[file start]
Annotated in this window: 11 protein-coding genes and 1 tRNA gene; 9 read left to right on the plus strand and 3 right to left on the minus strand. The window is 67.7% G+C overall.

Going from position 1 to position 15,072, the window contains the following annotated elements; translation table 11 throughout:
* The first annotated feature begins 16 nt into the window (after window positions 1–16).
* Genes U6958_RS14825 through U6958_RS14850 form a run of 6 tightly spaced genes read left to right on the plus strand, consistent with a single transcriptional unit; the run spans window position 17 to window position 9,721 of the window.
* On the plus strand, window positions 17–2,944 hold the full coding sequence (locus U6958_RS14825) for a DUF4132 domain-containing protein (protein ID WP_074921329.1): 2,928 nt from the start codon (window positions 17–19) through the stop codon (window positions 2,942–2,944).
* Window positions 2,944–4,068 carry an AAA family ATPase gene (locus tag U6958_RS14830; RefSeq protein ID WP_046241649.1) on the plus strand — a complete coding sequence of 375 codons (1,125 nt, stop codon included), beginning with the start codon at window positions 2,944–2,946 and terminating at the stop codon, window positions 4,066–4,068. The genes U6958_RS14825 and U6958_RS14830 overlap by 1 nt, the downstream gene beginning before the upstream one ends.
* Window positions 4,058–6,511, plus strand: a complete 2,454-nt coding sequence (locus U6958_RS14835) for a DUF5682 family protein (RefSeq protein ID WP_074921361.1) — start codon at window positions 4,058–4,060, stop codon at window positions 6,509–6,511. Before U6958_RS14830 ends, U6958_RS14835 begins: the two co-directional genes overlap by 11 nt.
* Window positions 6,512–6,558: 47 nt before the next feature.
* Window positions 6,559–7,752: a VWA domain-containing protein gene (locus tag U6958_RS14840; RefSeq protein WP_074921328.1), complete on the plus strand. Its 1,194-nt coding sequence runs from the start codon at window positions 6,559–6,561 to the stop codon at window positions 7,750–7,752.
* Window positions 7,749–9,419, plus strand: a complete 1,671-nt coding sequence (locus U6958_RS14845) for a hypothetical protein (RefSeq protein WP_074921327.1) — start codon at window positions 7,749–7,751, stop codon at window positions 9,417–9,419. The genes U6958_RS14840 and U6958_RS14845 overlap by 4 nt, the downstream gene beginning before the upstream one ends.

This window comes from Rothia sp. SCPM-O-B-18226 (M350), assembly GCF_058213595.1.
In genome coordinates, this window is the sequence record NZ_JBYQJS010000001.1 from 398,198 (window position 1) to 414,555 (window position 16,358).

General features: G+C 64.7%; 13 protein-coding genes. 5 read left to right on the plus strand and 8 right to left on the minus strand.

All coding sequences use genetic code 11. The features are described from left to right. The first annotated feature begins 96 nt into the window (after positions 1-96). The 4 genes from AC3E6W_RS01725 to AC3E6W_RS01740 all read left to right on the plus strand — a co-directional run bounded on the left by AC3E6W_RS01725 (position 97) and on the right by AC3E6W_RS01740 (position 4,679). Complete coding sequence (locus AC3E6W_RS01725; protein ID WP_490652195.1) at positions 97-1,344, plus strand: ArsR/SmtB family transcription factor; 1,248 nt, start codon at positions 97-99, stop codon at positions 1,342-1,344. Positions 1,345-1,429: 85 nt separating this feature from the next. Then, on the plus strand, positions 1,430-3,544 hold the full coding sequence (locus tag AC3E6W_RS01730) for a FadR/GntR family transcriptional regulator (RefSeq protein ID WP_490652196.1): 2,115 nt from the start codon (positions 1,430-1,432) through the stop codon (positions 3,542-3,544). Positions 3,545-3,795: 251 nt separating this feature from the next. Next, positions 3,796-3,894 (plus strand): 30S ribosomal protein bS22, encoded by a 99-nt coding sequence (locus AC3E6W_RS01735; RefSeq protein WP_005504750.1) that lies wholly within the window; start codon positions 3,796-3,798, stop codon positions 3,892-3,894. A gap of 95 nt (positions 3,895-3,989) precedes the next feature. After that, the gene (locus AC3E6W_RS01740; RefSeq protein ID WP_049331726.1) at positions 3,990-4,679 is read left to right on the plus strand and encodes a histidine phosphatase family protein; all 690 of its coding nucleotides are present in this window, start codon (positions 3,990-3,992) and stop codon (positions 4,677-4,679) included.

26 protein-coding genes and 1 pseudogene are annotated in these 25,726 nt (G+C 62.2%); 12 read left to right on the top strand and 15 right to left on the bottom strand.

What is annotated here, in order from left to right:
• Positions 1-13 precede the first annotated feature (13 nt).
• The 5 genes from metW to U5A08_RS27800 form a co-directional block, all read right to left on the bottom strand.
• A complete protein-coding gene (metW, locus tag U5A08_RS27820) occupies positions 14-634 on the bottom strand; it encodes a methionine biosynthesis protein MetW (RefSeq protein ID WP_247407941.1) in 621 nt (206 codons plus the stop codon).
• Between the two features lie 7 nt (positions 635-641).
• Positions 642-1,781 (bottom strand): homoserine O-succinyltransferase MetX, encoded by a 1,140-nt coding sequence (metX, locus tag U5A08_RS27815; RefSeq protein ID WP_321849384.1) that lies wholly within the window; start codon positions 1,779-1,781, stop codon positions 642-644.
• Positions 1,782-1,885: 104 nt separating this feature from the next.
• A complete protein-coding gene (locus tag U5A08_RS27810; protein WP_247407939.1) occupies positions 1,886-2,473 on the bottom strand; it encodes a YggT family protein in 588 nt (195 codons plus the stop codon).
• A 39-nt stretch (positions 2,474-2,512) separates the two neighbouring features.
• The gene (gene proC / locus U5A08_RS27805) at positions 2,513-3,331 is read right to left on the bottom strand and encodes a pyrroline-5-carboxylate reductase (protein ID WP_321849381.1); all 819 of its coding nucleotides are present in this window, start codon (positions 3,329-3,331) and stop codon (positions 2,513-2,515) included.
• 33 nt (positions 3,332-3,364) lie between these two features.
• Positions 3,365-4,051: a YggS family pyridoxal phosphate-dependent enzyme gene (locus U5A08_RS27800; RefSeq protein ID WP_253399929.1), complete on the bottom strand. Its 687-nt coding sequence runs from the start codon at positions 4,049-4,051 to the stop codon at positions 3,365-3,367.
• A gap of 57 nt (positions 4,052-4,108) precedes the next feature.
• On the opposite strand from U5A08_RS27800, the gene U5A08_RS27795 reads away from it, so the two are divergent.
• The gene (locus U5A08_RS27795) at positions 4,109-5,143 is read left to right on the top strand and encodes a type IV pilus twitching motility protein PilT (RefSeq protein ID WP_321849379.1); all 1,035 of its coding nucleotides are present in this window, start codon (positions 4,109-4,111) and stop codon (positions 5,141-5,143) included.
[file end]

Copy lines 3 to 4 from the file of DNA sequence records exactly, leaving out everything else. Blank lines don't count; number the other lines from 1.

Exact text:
* The first annotated feature begins 16 nt into the window (after window positions 1–16).
* Genes U6958_RS14825 through U6958_RS14850 form a run of 6 tightly spaced genes read left to right on the plus strand, consistent with a single transcriptional unit; the run spans window position 17 to window position 9,721 of the window.